4. Be accountable to the public

The State of New York approved the Atlantic Yards project in 2006 under the Urban Development Corporation Act. Since then, five Governors and three Mayors have been in office. Rights in the project have been sold to a second developer, who in turn has sold leases for lots at the site to other developers. And all that time, no elected official in Brooklyn has ever had a chance to vote on the project.

UDC allowed developers to override City zoning regulations, to add development rights at far greater density than would have otherwise been allowed, and to locate an arena in a residential neighborhood. It allows the Governor’s Empire State Development agency to shield the project’s environmental impacts from public accountability, and its developers from public scrutiny. But zoning overrides and a streamlined approval process haven’t led to coordinated city planning or even reliable enforcement of codes that haven’t been overridden. And it hasn’t resulted in Atlantic Yards delivering on its key public commitments.

Before any consideration of another change to the Atlantic Yards general project plan, the developers must present their strategy for fulfilling the project’s affordable housing obligations by the agreed-upon deadline of May 31, 2025, including details of where buildings containing affordable apartments will be located, how their construction will be financed, how many affordable units will be located in each, and when construction of each will commence. The developers must commit to providing an updated plan on a six-month basis.

  • Until at least 75% of the project’s affordable housing units have been completed, approval for any new building to begin construction must be contingent on its use of not less than 25% of its floor area for affordable apartments.
  • Any future transfer of development rights to a parcel within the project must be approved subject to a binding public commitment by the transferee to provide the number of affordable apartments called out for that parcel in the then-current plan provided by the developers.
  • Transfer of density from other locations in the project to Site 5 as part of a change to the general project plan must be contingent upon the developers engaging the community in a meaningful way regarding the design of the site  prior to requesting any  necessary modification to the Atlantic Yards General Project Plan.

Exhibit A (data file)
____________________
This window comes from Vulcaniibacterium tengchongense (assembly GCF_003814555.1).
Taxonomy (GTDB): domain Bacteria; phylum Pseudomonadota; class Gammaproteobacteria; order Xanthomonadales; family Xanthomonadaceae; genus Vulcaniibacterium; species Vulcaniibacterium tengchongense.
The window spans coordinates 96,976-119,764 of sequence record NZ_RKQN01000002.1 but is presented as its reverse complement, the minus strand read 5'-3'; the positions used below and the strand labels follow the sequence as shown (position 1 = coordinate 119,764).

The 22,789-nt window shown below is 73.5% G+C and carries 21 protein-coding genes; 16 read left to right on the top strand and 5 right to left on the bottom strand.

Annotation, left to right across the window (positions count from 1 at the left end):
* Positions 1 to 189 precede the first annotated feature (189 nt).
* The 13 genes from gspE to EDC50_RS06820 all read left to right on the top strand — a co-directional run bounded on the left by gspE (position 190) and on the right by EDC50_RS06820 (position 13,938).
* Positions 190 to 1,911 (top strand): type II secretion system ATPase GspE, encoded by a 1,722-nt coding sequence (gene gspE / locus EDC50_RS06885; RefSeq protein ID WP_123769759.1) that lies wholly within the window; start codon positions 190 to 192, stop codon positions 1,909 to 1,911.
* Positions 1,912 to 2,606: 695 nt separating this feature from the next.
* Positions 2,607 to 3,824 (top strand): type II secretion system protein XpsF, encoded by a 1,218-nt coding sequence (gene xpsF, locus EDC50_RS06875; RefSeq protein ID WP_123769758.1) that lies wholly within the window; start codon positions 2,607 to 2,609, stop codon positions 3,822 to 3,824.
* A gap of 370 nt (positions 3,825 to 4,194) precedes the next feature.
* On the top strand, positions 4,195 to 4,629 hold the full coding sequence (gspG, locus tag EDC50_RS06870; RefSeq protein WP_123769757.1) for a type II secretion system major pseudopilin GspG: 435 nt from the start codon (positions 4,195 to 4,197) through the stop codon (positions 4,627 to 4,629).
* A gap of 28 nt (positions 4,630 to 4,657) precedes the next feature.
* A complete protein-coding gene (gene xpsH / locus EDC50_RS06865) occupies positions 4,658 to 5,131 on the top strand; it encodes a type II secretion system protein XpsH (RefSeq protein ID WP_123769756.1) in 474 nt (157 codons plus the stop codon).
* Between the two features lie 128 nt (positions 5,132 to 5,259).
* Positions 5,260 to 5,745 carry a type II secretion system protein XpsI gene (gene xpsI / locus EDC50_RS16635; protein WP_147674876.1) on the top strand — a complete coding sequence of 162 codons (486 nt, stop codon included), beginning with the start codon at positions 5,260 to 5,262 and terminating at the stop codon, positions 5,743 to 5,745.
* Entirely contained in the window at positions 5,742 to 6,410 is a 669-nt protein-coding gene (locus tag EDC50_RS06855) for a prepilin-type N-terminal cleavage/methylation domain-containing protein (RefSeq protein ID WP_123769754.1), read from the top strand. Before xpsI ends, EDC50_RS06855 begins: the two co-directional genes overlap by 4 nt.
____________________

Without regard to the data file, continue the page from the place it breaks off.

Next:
• Programming for a modified Site 5 with increased density must include space for large community gatherings, to be administered by a non-profit steward not affiliated with project developers, or by a City cultural institution such as Brooklyn Public Library.
  • Programming for a modified Site 5 must also include new, additional commitments for affordable housing targeting very low- and extremely low-income tenants who have been left behind by the Atlantic Yards housing completed to date.
  • All eight acres of project open space obligations should be designated Public Park, Public Playground, Private Park, or Private Court, and plans developed for each condition in consultation with the community, with a schedule of incremental completions.
  • The City must provide a system for collecting reports from community members of environmental impacts from construction. The developers must participate in this system so as to resolve the maximum number of reported complaints possible before enforcement by City agencies is required.
  • The City must create and fund a Special Enforcement District bounded by a five-block radius around the project footprint. It should be staffed by a dedicated team of enforcement officers from select City agencies to manage the disruptions from ongoing construction development and arena event activity. The District will be an important administrative mechanism to reduce their negative impacts on residents’ quality of life.  The enforcement team will be able to respond to reported incidents in real time, a long unmet community need. During the business hours, it will patrol the service area to monitor and enforce construction, parking, environmental, and health/safety violations. During arena events, the team will ticket illegal parking/loitering violations, provide traffic flow management and public safety.